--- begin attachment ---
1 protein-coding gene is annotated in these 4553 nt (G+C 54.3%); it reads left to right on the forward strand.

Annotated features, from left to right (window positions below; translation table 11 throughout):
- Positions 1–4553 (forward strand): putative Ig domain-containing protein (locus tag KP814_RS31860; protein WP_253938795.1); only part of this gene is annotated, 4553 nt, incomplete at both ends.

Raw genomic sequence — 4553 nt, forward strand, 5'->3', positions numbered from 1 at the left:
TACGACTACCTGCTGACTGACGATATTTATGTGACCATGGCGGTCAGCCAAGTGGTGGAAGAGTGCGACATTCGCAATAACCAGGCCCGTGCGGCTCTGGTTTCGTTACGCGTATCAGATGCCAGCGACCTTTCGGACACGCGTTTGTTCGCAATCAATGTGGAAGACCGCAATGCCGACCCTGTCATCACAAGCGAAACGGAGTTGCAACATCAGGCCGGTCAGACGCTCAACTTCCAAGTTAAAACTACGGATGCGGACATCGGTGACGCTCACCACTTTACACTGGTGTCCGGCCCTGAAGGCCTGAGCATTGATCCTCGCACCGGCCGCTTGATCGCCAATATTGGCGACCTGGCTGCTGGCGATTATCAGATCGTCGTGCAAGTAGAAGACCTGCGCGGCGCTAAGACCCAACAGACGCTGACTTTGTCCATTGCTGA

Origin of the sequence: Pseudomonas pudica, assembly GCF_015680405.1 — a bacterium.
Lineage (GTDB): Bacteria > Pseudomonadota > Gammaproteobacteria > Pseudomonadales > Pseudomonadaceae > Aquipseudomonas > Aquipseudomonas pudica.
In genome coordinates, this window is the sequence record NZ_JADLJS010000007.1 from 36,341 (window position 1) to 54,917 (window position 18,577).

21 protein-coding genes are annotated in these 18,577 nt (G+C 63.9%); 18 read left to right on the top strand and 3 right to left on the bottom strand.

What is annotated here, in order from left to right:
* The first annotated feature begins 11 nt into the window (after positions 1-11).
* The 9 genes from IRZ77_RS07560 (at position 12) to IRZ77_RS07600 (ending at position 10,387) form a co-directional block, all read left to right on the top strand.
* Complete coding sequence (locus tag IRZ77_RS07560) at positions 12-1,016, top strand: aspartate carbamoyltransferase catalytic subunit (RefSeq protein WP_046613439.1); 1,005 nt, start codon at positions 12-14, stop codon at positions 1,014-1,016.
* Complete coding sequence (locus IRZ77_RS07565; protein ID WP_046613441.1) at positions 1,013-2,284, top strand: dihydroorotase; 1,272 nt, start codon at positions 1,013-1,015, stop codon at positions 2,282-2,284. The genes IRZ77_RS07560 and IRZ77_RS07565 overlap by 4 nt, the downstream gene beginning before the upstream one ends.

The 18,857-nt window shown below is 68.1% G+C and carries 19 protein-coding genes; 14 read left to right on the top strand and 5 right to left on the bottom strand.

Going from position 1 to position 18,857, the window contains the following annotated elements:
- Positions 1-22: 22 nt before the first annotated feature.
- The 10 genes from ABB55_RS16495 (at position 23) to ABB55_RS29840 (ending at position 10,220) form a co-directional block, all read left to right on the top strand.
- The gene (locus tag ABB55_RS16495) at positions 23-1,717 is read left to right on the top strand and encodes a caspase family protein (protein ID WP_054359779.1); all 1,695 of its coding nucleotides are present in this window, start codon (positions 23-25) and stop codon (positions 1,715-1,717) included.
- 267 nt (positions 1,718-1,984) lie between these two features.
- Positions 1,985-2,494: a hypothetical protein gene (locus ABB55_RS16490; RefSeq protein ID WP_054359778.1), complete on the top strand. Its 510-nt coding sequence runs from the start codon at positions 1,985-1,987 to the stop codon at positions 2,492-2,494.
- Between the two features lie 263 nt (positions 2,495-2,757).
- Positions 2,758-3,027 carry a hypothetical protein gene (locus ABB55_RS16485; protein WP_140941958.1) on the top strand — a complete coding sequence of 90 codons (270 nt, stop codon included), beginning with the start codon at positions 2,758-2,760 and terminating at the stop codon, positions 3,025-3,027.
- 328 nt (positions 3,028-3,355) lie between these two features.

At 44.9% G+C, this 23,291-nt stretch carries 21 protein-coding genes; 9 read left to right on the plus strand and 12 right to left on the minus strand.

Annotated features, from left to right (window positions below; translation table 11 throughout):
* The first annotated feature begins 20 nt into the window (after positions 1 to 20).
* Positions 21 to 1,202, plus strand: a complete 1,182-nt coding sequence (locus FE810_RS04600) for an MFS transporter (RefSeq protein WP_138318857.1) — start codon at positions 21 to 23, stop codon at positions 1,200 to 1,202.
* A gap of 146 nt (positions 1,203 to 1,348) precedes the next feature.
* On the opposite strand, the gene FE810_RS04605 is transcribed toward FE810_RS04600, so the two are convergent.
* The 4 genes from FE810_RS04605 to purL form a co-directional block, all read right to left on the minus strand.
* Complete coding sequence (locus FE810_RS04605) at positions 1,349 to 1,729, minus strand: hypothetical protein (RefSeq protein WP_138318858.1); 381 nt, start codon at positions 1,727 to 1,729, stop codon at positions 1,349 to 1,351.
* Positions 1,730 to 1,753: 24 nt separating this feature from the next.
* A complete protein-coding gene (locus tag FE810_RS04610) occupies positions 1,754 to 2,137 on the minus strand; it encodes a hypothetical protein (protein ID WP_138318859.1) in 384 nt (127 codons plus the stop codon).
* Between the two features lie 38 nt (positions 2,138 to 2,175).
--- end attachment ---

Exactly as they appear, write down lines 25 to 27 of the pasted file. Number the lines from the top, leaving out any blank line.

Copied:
At 44.9% G+C, this 23,291-nt stretch carries 21 protein-coding genes; 9 read left to right on the plus strand and 12 right to left on the minus strand.

Annotated features, from left to right (window positions below; translation table 11 throughout):
* The first annotated feature begins 20 nt into the window (after positions 1 to 20).